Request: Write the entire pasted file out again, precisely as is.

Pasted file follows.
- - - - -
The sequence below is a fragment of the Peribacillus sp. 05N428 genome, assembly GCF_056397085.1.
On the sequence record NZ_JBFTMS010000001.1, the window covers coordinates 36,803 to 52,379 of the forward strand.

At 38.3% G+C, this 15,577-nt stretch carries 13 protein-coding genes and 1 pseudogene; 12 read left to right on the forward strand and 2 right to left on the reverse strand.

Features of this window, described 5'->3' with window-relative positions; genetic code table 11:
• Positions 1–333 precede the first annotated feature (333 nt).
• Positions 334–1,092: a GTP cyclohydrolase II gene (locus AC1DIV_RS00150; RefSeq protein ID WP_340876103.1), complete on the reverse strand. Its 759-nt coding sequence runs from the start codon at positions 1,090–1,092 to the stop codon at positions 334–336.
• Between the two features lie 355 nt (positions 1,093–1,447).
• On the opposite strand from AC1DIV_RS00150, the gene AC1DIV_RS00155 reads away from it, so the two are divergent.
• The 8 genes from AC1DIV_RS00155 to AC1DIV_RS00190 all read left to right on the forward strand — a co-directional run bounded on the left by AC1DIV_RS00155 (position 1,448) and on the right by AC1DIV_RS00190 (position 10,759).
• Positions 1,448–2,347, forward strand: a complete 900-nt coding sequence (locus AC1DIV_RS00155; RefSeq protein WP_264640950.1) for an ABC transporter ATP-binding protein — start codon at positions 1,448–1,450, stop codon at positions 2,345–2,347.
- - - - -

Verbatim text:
The sequence below is a fragment of the Peribacillus sp. 05N428 genome, assembly GCF_056397085.1.
On the sequence record NZ_JBFTMS010000001.1, the window covers coordinates 36,803 to 52,379 of the forward strand.

At 38.3% G+C, this 15,577-nt stretch carries 13 protein-coding genes and 1 pseudogene; 12 read left to right on the forward strand and 2 right to left on the reverse strand.

Features of this window, described 5'->3' with window-relative positions; genetic code table 11:
• Positions 1–333 precede the first annotated feature (333 nt).
• Positions 334–1,092: a GTP cyclohydrolase II gene (locus AC1DIV_RS00150; RefSeq protein ID WP_340876103.1), complete on the reverse strand. Its 759-nt coding sequence runs from the start codon at positions 1,090–1,092 to the stop codon at positions 334–336.
• Between the two features lie 355 nt (positions 1,093–1,447).
• On the opposite strand from AC1DIV_RS00150, the gene AC1DIV_RS00155 reads away from it, so the two are divergent.
• The 8 genes from AC1DIV_RS00155 to AC1DIV_RS00190 all read left to right on the forward strand — a co-directional run bounded on the left by AC1DIV_RS00155 (position 1,448) and on the right by AC1DIV_RS00190 (position 10,759).
• Positions 1,448–2,347, forward strand: a complete 900-nt coding sequence (locus AC1DIV_RS00155; RefSeq protein WP_264640950.1) for an ABC transporter ATP-binding protein — start codon at positions 1,448–1,450, stop codon at positions 2,345–2,347.